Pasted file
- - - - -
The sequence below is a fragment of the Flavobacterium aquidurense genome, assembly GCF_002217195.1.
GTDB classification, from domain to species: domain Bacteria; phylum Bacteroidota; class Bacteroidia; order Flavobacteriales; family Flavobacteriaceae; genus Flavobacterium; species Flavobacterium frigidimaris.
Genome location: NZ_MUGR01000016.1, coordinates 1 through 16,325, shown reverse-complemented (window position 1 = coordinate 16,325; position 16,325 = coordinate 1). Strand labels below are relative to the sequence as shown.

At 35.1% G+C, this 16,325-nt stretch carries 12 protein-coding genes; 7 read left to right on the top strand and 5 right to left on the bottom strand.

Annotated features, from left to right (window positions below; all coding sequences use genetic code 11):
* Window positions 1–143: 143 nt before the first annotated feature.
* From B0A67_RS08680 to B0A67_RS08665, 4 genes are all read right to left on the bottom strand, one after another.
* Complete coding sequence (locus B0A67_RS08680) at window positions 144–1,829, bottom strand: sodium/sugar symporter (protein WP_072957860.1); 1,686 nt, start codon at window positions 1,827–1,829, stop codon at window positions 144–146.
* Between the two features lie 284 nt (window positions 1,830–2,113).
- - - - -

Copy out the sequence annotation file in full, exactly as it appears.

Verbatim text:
The sequence below is a fragment of the Flavobacterium aquidurense genome, assembly GCF_002217195.1.
GTDB classification, from domain to species: domain Bacteria; phylum Bacteroidota; class Bacteroidia; order Flavobacteriales; family Flavobacteriaceae; genus Flavobacterium; species Flavobacterium frigidimaris.
Genome location: NZ_MUGR01000016.1, coordinates 1 through 16,325, shown reverse-complemented (window position 1 = coordinate 16,325; position 16,325 = coordinate 1). Strand labels below are relative to the sequence as shown.

At 35.1% G+C, this 16,325-nt stretch carries 12 protein-coding genes; 7 read left to right on the top strand and 5 right to left on the bottom strand.

Annotated features, from left to right (window positions below; all coding sequences use genetic code 11):
* Window positions 1–143: 143 nt before the first annotated feature.
* From B0A67_RS08680 to B0A67_RS08665, 4 genes are all read right to left on the bottom strand, one after another.
* Complete coding sequence (locus B0A67_RS08680) at window positions 144–1,829, bottom strand: sodium/sugar symporter (protein WP_072957860.1); 1,686 nt, start codon at window positions 1,827–1,829, stop codon at window positions 144–146.
* Between the two features lie 284 nt (window positions 1,830–2,113).